Thursday, October 7, 2010, 6:37 PM ET|Posted by Will RichmondFollowing Logitech's launch of its Revue yesterday, the first Google TV product to hit the market, a consistent theme in many of the reviews has been that the $300 price point is too high. Indeed, I called this out as the first big "con" of the Revue in my review (no pun) yesterday. The price point is surely mandated by the bill of materials (i.e. the Intel Atom processor, 4 GB of memory, etc.) plus Logitech's margin expectations.
However, if Google is seriously committed to Google TV, it should put its money where its mouth is to drive initial adoption. One compelling way to do so would be to offer a $150 rebate on the first 1 million Google TVs purchased, effectively reducing the price of the Revue to $149 (Sony's prices are still not known for sure). A $149 price point is in the ballpark of other connected devices like Roku, Apple TV, boxee, etc and would immediately draw attention.
If 100% of the rebates were redeemed, Google would be on the hook for $150 million. That may seem like a lot of money, but remember Google generated nearly $2.4 billion in operating profit last quarter, on $6.8 billion of revenue. It has over $10 billion cash on its balance sheet and at today's close is valued at almost $170 billion. If any company could afford a $150 million rebate offer, it's surely Google. However, in reality, the tab would be far less than $150 million because of "breakage" - i.e. the high propensity of buyers failing to actually redeem their rebate offers. Breakage rates vary widely, but this "tax on the disorganized," is in the range of 2-80%. No doubt the higher the rebate offer, the lower the breakage rate.
Regardless of true breakage, rebates are an incredibly effective tool to catalyze demand and have been used notably with smartphones. Smartphone rebates work because carriers are in effect subsidizing handset manufacturers' costs and margin requirements out of profits generated through data plans and 2-year contracts, which in turn reduce marketing/retention expenses. Google would be following the same model, subsidizing CE partners' margins out of incremental revenues it expects to drive from increased ad sales on searches made within Google TV. Of course because those revenues don't yet exist, in effect Google would be financing the rebate from its massive liquidity.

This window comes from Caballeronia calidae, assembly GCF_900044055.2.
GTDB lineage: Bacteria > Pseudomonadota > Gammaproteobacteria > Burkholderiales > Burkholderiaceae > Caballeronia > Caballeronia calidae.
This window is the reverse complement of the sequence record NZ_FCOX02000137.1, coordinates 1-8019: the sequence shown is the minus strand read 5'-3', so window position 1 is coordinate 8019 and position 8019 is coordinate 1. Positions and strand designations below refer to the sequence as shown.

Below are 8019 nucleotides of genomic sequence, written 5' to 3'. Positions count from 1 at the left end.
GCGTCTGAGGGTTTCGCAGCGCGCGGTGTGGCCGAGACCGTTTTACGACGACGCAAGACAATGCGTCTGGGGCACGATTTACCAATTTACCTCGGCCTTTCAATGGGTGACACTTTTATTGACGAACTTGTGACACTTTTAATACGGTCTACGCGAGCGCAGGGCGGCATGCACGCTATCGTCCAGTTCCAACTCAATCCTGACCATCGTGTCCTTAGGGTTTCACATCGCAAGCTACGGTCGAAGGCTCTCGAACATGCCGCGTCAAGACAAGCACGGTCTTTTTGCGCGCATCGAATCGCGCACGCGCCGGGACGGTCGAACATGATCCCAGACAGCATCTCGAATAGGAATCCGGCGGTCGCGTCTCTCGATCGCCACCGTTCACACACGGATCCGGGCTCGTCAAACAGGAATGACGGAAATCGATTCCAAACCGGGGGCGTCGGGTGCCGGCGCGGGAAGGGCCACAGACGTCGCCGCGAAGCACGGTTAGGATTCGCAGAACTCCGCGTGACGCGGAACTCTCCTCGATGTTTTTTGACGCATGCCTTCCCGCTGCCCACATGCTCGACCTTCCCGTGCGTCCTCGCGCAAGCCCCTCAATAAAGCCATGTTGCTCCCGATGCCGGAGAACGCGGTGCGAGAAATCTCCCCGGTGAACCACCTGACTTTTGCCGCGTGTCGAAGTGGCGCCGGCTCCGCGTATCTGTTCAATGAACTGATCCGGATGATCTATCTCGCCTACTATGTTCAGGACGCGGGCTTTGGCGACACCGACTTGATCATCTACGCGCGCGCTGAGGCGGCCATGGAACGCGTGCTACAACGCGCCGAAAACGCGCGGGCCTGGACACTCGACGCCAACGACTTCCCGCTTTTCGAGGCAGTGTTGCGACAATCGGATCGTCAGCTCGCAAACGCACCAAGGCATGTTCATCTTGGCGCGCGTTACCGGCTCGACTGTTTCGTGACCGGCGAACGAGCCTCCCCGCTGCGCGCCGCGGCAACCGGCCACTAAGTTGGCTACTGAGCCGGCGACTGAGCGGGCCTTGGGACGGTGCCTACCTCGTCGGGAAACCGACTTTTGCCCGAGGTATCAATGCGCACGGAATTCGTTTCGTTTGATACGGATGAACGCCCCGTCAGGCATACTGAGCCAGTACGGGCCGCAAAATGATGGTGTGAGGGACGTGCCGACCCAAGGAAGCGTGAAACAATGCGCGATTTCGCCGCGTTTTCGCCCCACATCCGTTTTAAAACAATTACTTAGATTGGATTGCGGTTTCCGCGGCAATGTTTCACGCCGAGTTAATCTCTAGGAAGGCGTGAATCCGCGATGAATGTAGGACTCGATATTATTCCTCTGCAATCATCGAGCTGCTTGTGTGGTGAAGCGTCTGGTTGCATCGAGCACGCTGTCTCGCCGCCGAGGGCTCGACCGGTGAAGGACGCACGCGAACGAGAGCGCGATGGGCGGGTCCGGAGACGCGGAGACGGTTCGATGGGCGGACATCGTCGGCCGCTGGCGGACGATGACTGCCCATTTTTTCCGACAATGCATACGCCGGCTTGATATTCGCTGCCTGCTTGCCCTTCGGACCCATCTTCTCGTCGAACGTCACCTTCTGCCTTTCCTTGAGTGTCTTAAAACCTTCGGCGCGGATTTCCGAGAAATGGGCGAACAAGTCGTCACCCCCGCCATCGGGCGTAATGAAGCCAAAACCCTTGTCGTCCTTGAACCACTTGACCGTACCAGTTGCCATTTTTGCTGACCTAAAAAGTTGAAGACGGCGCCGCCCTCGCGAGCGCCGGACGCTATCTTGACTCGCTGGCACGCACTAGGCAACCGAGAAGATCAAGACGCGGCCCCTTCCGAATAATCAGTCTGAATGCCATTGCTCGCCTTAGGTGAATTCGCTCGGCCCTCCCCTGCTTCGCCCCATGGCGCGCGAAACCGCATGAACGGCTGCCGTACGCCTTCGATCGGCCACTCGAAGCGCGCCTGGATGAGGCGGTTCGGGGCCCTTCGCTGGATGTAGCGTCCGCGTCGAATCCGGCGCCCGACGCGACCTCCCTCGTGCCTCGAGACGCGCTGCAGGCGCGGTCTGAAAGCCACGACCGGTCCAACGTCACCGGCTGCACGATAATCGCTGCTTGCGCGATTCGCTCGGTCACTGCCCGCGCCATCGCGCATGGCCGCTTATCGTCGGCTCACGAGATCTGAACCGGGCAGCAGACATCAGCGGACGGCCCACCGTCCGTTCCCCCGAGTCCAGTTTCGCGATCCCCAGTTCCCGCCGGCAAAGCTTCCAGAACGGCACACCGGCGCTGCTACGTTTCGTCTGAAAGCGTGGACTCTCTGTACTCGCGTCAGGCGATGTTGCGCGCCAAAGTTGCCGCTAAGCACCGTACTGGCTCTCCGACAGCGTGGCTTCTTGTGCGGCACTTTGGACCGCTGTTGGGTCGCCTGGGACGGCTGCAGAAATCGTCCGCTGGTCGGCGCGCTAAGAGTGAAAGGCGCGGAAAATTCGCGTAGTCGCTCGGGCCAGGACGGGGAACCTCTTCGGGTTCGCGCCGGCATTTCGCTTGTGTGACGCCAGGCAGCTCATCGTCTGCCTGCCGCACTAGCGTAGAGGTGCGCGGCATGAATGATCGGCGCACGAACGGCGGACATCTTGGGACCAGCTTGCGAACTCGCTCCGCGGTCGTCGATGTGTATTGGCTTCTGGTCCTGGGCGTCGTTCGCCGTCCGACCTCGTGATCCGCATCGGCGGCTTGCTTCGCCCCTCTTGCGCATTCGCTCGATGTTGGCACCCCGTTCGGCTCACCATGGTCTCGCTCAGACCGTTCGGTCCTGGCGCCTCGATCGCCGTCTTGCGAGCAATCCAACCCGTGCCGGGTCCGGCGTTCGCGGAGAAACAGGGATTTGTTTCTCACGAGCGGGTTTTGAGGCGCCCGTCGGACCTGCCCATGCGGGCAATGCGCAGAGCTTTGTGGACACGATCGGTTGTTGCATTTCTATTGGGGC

A different way to think about the rebate would be that Google is making a smart investment in the living room, an incredibly strategic area. This is what Google is doing in mobile, with Android, by giving it away for free to handset manufacturers. It's been a hugely successful strategy as Android smartphones are now outpacing iPhone sales. Another example of Google showing a willingness to invest/subsidize is YouTube, for which it not only forked out $1.6 billion (granted, in stock), but has stood by even as YouTube has lost hundreds of millions (billions?) over the last several years. Lastly, not to be forgotten is the fact that Google is in a steel cage match with Apple in the consumer digital market and must not miss any opportunity to invest wisely to drive adoption of its technology.
Google TV is a newfangled product at a premium price relative to other less feature-rich connected devices like Roku, Apple TV, boxee, etc. Google needs evangelists who will rave about and demo it to their friends and enthusiastically spread the word ("mavens" in Malcolm Gladwell's "Tipping Point" terminology). Google also needs to curry favor with developers who will create the next generation of TV-based apps that will further prove in Google TV's value, and differentiate it from the crowded field. Those developers will only take interest as they see a big and growing addressable audience taking shape. Finally, Google must demonstrate emphatically that Google TV is not just another of its little experiments that it tosses out there to see if the market will accept it.
True, short-term promotions sometimes yield only short-term success. That could be the case with this type of rebate on only 1 million units, and what might be required is a more sustained rebate effort. If Google were to pursue this, it must be now, as these devices launch, not later, if/when sales are lagging and a rebate offer would be perceived as a desperate act to shore up a failed product.
If Google really believes Google TV is the device to reinvent TV, then it mustn't be shy about what it spends to succeed. Relying solely on the coolness of Google TV will not be enough to succeed where many others have failed in the past.
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